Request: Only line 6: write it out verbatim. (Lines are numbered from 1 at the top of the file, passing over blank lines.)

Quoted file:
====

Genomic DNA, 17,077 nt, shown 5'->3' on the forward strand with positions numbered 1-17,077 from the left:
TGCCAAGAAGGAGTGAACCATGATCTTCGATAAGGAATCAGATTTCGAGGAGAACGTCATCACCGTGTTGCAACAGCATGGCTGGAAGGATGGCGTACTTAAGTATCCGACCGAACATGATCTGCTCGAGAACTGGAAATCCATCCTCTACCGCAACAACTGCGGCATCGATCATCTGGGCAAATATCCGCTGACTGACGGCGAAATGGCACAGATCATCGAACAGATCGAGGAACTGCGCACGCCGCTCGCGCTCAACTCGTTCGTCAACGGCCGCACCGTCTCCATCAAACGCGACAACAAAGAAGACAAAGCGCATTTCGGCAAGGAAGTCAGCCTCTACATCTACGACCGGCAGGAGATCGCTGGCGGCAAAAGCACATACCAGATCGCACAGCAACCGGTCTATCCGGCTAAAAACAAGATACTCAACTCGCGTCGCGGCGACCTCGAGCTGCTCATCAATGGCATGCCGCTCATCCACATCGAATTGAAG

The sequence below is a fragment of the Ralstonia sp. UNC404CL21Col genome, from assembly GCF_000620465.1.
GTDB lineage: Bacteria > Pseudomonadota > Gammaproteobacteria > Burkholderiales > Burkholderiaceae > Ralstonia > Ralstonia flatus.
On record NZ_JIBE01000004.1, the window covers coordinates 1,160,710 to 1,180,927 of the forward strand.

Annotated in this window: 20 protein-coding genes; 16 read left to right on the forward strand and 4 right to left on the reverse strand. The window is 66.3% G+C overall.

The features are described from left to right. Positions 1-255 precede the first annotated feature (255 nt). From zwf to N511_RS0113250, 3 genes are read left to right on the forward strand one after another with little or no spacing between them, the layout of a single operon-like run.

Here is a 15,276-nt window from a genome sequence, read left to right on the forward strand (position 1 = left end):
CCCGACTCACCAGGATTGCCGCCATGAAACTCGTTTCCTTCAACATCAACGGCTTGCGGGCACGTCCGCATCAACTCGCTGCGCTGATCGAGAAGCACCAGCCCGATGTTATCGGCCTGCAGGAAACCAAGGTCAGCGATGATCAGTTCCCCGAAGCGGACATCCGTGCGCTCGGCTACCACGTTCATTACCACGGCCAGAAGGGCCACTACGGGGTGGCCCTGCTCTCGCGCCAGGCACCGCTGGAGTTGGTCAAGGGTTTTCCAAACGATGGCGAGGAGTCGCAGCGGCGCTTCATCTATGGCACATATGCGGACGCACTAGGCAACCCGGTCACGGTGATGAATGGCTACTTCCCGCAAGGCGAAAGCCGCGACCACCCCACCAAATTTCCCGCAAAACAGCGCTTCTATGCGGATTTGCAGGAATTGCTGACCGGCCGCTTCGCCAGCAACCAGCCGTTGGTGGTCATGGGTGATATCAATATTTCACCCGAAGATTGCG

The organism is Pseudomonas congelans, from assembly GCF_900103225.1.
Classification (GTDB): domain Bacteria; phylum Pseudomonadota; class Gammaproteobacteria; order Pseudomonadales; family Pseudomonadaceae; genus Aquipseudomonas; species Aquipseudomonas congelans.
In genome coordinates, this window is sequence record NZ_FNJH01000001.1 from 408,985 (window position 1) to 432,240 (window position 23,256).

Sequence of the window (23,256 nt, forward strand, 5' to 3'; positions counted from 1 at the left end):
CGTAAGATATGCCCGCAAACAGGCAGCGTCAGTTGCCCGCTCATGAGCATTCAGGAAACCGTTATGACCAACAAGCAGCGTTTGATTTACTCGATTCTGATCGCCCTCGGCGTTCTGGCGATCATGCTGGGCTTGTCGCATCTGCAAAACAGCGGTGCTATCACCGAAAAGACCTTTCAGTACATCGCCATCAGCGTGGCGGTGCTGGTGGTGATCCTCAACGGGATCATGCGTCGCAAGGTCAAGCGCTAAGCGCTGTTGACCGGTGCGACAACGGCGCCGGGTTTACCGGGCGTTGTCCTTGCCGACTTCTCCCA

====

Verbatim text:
Annotated in this window: 20 protein-coding genes; 16 read left to right on the forward strand and 4 right to left on the reverse strand. The window is 66.3% G+C overall.